Change blindness is a strange phenomenon which occurs when a visual change in the environment goes unnoticed by the observer, even if the change is large or obvious. This can be particularly dangerous in times when vision and ability to react to changes around us is imperative to our safety, such as when driving. An occurrence of change blindness while driving could cause an accident if it is not detected fast enough. There are many contributors to detection of change which have been studied by previous researchers including the importance of the object changed, how focused the observer is, and how the change comes about.
In this study we focused on two other factors that can influence change blindness and sought to determine whether distractions or the kind of change present would effect how fast a change was found. There have been many studies which demonstrated change blindness occurring when a visual disruptor is present, however unlike previous researchers Simons, Franconeri, and Reimer (2000) decided to conduct a study to demonstrate that change blindness also occurred when gradual changes were made without a disruptor.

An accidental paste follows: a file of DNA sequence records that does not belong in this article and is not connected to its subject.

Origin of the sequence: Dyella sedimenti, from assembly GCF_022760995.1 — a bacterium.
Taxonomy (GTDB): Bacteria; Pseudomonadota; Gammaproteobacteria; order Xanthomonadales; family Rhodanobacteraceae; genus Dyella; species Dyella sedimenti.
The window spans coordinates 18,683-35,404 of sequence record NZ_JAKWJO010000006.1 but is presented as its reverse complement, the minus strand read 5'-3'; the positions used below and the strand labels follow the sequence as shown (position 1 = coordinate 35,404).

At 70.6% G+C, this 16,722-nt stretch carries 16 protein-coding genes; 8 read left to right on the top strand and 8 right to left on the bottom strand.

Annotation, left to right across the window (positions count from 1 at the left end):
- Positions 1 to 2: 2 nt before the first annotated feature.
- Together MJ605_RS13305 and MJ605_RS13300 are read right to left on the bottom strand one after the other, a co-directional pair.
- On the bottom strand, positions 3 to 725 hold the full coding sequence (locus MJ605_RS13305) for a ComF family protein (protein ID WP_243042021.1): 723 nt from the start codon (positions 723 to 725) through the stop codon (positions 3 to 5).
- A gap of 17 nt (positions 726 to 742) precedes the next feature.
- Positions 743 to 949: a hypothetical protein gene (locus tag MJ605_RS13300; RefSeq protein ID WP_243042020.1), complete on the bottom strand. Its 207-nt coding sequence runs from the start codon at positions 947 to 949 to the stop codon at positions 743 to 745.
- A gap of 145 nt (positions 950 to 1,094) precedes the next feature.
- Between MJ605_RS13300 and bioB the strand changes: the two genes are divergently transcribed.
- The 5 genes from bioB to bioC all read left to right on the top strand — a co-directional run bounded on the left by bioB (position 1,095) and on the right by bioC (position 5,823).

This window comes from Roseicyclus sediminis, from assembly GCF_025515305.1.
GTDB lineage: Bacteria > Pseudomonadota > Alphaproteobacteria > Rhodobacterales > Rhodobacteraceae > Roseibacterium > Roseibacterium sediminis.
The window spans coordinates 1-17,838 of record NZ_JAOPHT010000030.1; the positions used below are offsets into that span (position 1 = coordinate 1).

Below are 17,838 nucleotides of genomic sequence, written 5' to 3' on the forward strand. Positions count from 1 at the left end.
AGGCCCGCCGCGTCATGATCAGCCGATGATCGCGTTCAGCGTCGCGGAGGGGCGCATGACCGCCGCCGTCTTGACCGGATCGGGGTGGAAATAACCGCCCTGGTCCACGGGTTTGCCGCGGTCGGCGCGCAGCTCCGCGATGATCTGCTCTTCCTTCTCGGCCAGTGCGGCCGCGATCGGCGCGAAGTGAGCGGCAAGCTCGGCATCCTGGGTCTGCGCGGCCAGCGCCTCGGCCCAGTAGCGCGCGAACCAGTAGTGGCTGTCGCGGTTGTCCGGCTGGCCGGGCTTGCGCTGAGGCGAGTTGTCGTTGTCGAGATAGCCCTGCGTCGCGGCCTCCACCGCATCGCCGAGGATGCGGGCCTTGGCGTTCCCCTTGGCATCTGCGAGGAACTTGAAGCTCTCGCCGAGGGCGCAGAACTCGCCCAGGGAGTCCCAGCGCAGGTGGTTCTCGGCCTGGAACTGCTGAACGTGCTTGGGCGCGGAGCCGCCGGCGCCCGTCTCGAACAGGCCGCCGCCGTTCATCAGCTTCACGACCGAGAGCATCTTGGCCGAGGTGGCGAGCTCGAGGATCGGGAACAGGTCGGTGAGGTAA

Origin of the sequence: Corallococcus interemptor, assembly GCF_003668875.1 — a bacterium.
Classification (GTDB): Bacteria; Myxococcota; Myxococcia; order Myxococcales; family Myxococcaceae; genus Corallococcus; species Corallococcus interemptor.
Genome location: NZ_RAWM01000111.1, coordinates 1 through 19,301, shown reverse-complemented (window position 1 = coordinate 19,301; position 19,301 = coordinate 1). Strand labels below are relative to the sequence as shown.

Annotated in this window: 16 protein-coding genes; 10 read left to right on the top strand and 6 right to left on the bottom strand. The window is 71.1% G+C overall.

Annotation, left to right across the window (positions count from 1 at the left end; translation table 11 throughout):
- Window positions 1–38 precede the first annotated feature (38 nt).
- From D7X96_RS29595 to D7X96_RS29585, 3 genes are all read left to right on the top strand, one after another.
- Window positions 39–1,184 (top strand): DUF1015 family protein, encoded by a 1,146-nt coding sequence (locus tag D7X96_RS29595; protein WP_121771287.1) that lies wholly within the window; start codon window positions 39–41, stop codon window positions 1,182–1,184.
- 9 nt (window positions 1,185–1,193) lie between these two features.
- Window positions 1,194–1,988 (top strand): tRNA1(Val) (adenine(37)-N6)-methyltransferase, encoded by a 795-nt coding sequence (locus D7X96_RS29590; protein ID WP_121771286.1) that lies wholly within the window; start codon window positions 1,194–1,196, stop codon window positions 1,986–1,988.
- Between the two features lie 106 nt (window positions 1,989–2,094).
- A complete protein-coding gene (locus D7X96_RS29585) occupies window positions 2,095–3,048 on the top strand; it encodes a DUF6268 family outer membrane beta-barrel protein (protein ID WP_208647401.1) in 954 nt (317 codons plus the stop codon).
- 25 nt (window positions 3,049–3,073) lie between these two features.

The study included 80 participants (no gender information given), while no age information was given ach participant in the experimental groups received either course credit or $6-7 for participation in the study and so may be around college aged. In each of the experimental groups participants were assigned to either the gradual condition, disruption condition, or a guessing condition in which participants were asked to guess which change would take place.
Participants were then asked to search for changes in photos of natural scenes presented on a computer screen, successful detection of change was counted if the mouse-click response was within 0. 98cm (35 pixels) to the closest changed pixel of the picture. Participants in Experiment 1 searched for additions and deletion, those in Experiment 2 searched for color changes, and participants in the control group were exposed to both photo sets. Simons et al. 2000) found that while participants in the gradual and disruption condition of Experiment 1 detected about the same amount of additions and deletions, this was not the case for Experiment 2 where the disruption condition detected color changes better than those in the gradual condition.
Furthermore, color changes were detected less often than addition and deletion changes. Researchers believed the differences between the gradual and isruption conditions may have come about because we may use different strategies when searching for gradual changes than when looking across a disruption.